Blessed James of Bitecto

Blessed James of Bitecto

Confessor, First Order

The annals of the Franciscan Order contain records of many servants of God who arrived at a high degree of holiness in seclusion and marked simplicity. They are the loveliest blossoms in the Franciscan garden, and attractive examples for simple souls who seek nothing but God alone. Such a model is Blessed James of Bitecto. Born in Illria, which was later called Dalmatia, he entered the Franciscan convent in his native place as a lay brother.

Soon he distinguished himself in all virtues as a model religious. This prompted the Father Provincial to choose him as his companion when he traveled to Italy for the general chapter of the order. Separated from his native place, his relatives and acquaintances, James felt more closely united to God, for which reason, with the consent of his superiors, he remained in Italy from that time on.

He was sent in turn to different convents, so that his example might animate the brothers to seek perfection. Nothing, however, was further removed from the mind of James than to consider himself an example to others. He was filled with humility and contempt for himself, loved silence, was punctual in obedience, and performed his duties with care. But while his hands were busy at work, his mind was occupied with God.

In the convent at Conversano, where he was cook, he would fall into rapture at the sight of the fire. He thought at such times of the fire of hell, and adored the strict justice of God, while he found himself mightily urged on to acts of penance and to the love of God, who sent His own Son into this world to save us from hell.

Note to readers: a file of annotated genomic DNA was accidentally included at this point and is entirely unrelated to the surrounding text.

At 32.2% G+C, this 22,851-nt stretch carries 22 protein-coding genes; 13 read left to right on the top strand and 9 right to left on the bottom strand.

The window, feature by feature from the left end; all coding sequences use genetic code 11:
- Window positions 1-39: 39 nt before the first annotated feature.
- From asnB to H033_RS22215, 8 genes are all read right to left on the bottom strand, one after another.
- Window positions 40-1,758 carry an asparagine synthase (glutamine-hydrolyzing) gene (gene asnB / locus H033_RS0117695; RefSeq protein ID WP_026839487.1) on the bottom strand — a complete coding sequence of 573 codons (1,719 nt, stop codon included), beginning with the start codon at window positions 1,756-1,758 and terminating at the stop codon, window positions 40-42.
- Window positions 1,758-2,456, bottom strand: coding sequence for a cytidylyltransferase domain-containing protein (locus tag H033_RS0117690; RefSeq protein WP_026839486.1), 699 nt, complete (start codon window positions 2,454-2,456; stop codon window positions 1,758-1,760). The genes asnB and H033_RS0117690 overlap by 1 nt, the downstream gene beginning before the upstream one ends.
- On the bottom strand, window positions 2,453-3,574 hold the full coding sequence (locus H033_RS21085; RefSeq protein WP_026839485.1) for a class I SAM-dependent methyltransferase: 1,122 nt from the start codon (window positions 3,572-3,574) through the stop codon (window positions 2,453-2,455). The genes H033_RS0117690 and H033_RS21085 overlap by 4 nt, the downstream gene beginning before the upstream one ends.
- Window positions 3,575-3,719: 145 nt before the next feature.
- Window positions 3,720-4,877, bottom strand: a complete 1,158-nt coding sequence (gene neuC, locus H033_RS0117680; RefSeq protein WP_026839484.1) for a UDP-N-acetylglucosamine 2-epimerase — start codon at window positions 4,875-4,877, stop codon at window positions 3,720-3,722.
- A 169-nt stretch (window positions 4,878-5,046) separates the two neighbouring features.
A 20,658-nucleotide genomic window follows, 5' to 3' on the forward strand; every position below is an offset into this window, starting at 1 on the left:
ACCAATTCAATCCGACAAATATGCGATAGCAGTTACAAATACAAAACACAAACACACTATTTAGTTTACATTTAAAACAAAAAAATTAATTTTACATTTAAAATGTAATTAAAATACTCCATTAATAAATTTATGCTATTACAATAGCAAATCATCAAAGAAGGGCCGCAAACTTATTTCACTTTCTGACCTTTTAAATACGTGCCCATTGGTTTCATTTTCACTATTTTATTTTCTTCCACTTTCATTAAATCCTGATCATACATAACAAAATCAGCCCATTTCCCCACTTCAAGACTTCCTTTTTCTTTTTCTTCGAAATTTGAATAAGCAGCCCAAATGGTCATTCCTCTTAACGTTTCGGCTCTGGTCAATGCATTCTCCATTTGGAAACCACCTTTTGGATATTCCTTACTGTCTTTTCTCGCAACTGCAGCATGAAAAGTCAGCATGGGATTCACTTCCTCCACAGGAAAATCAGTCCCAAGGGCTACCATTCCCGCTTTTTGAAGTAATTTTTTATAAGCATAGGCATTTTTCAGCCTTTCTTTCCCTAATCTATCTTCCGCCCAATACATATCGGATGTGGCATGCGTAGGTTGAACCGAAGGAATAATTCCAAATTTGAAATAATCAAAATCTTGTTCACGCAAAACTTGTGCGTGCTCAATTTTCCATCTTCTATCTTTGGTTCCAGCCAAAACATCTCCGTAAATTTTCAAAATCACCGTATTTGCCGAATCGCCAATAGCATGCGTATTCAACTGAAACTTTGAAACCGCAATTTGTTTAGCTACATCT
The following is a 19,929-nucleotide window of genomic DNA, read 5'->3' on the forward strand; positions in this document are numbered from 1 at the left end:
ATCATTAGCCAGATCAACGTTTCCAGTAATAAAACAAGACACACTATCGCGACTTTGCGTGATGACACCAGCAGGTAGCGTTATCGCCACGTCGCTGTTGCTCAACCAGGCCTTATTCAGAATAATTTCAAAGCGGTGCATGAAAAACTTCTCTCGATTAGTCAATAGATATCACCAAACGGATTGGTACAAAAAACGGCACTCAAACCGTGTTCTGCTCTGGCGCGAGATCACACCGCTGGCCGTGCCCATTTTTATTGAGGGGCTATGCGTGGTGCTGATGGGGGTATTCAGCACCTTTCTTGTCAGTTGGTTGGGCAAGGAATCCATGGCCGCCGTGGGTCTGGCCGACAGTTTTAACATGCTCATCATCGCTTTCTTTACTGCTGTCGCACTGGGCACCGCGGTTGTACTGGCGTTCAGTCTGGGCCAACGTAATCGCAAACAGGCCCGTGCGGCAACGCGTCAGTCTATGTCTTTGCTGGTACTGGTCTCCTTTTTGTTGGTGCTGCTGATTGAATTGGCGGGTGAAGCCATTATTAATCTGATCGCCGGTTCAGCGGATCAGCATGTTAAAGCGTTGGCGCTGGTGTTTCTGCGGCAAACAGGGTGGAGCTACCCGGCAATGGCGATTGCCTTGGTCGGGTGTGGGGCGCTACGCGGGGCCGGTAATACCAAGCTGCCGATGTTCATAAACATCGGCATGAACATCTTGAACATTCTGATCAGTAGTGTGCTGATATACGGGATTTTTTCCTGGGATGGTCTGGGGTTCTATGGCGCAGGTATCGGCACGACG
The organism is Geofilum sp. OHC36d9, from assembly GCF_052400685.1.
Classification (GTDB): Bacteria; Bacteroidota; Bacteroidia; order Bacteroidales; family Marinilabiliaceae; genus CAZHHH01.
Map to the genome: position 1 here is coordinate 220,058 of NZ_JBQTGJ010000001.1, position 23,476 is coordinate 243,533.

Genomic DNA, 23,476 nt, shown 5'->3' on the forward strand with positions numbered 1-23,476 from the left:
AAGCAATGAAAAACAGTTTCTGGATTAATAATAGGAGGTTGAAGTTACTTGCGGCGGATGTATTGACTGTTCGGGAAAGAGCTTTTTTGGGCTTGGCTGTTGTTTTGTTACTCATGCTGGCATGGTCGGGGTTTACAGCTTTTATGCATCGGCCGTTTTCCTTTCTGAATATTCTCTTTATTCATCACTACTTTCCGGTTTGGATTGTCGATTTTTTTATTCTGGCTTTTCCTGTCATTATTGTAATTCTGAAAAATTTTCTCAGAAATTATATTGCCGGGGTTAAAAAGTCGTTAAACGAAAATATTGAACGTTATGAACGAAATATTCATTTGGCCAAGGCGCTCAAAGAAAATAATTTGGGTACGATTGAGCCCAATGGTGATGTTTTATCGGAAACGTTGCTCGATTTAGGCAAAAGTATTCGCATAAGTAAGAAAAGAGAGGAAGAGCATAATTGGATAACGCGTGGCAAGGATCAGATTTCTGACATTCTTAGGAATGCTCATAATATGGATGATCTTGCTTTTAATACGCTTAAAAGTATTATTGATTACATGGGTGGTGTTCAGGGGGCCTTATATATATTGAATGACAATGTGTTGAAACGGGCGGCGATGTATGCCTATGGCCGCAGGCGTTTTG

The Divine Spirit who filled his soul at such times did not permit his work to suffer on that account. In the convent garden at Cassano there was a grotto with an image of the Mother of God. To it James at times withdrew in the evening, and there he scourged himself until he bled, and remained all night absorbed in devotion to the Mother of Mercy. God almighty favored him with the gifts of miracles and of prophecy.

The closing years of his life Blessed James of Bitecto spent in the convent of Bitecto, from which he received his surname. There he died a holy death on April 27, 1490. His grave is held in great veneration. A hundred years after his death his body was found still incorrupt. Pope Innocent XII approved the uninterrupted devotion paid to him.

*from The Franciscan Book of Saints, Fr. Marion Habig, OFM

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